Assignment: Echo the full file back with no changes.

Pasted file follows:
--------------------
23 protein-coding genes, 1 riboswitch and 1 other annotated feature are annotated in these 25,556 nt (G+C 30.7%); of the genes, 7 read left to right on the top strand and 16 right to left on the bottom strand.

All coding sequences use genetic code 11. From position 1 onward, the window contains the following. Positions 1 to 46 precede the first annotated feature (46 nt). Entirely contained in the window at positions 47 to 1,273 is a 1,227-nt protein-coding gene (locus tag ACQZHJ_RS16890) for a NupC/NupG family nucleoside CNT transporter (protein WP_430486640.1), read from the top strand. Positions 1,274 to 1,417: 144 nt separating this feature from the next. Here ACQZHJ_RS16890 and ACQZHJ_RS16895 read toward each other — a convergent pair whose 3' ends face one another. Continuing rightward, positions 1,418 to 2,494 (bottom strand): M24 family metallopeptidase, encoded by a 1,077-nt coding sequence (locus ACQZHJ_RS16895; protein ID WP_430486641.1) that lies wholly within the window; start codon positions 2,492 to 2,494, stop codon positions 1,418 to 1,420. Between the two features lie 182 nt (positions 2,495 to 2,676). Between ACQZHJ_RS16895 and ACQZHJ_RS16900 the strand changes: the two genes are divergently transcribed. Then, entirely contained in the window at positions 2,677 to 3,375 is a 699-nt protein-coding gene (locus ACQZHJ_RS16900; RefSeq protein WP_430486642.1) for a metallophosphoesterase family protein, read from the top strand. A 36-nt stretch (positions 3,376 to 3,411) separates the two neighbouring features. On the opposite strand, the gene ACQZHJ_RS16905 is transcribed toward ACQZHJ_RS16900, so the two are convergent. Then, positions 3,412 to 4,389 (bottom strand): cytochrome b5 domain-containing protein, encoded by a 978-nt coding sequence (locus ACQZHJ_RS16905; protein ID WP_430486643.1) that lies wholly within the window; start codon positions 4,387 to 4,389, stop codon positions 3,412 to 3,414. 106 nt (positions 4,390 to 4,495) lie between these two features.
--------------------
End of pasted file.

23 protein-coding genes, 1 riboswitch and 1 other annotated feature are annotated in these 25,556 nt (G+C 30.7%); of the genes, 7 read left to right on the top strand and 16 right to left on the bottom strand.

All coding sequences use genetic code 11. From position 1 onward, the window contains the following. Positions 1 to 46 precede the first annotated feature (46 nt). Entirely contained in the window at positions 47 to 1,273 is a 1,227-nt protein-coding gene (locus tag ACQZHJ_RS16890) for a NupC/NupG family nucleoside CNT transporter (protein WP_430486640.1), read from the top strand. Positions 1,274 to 1,417: 144 nt separating this feature from the next. Here ACQZHJ_RS16890 and ACQZHJ_RS16895 read toward each other — a convergent pair whose 3' ends face one another. Continuing rightward, positions 1,418 to 2,494 (bottom strand): M24 family metallopeptidase, encoded by a 1,077-nt coding sequence (locus ACQZHJ_RS16895; protein ID WP_430486641.1) that lies wholly within the window; start codon positions 2,492 to 2,494, stop codon positions 1,418 to 1,420. Between the two features lie 182 nt (positions 2,495 to 2,676). Between ACQZHJ_RS16895 and ACQZHJ_RS16900 the strand changes: the two genes are divergently transcribed. Then, entirely contained in the window at positions 2,677 to 3,375 is a 699-nt protein-coding gene (locus ACQZHJ_RS16900; RefSeq protein WP_430486642.1) for a metallophosphoesterase family protein, read from the top strand. A 36-nt stretch (positions 3,376 to 3,411) separates the two neighbouring features. On the opposite strand, the gene ACQZHJ_RS16905 is transcribed toward ACQZHJ_RS16900, so the two are convergent. Then, positions 3,412 to 4,389 (bottom strand): cytochrome b5 domain-containing protein, encoded by a 978-nt coding sequence (locus ACQZHJ_RS16905; protein ID WP_430486643.1) that lies wholly within the window; start codon positions 4,387 to 4,389, stop codon positions 3,412 to 3,414. 106 nt (positions 4,390 to 4,495) lie between these two features.